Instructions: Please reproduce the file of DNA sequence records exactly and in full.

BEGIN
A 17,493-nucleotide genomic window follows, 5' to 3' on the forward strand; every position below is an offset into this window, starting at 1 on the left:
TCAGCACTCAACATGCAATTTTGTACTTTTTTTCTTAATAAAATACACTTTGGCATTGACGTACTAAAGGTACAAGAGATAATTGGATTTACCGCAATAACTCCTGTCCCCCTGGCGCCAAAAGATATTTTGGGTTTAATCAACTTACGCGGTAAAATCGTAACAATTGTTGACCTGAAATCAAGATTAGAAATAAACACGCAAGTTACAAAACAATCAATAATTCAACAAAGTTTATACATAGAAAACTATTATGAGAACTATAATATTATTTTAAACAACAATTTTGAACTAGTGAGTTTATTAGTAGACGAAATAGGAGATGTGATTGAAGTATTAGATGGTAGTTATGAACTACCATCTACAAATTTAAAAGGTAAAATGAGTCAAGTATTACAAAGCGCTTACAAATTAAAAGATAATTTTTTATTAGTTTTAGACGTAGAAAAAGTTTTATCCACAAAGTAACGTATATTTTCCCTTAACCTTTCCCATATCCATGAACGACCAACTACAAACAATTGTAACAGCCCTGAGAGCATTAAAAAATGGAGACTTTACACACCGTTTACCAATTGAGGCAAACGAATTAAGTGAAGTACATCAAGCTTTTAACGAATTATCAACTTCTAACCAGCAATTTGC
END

A 17,493-nucleotide genomic window follows, 5' to 3' on the forward strand; every position below is an offset into this window, starting at 1 on the left:
TCAGCACTCAACATGCAATTTTGTACTTTTTTTCTTAATAAAATACACTTTGGCATTGACGTACTAAAGGTACAAGAGATAATTGGATTTACCGCAATAACTCCTGTCCCCCTGGCGCCAAAAGATATTTTGGGTTTAATCAACTTACGCGGTAAAATCGTAACAATTGTTGACCTGAAATCAAGATTAGAAATAAACACGCAAGTTACAAAACAATCAATAATTCAACAAAGTTTATACATAGAAAACTATTATGAGAACTATAATATTATTTTAAACAACAATTTTGAACTAGTGAGTTTATTAGTAGACGAAATAGGAGATGTGATTGAAGTATTAGATGGTAGTTATGAACTACCATCTACAAATTTAAAAGGTAAAATGAGTCAAGTATTACAAAGCGCTTACAAATTAAAAGATAATTTTTTATTAGTTTTAGACGTAGAAAAAGTTTTATCCACAAAGTAACGTATATTTTCCCTTAACCTTTCCCATATCCATGAACGACCAACTACAAACAATTGTAACAGCCCTGAGAGCATTAAAAAATGGAGACTTTACACACCGTTTACCAATTGAGGCAAACGAATTAAGTGAAGTACATCAAGCTTTTAACGAATTATCAACTTCTAACCAGCAATTTGC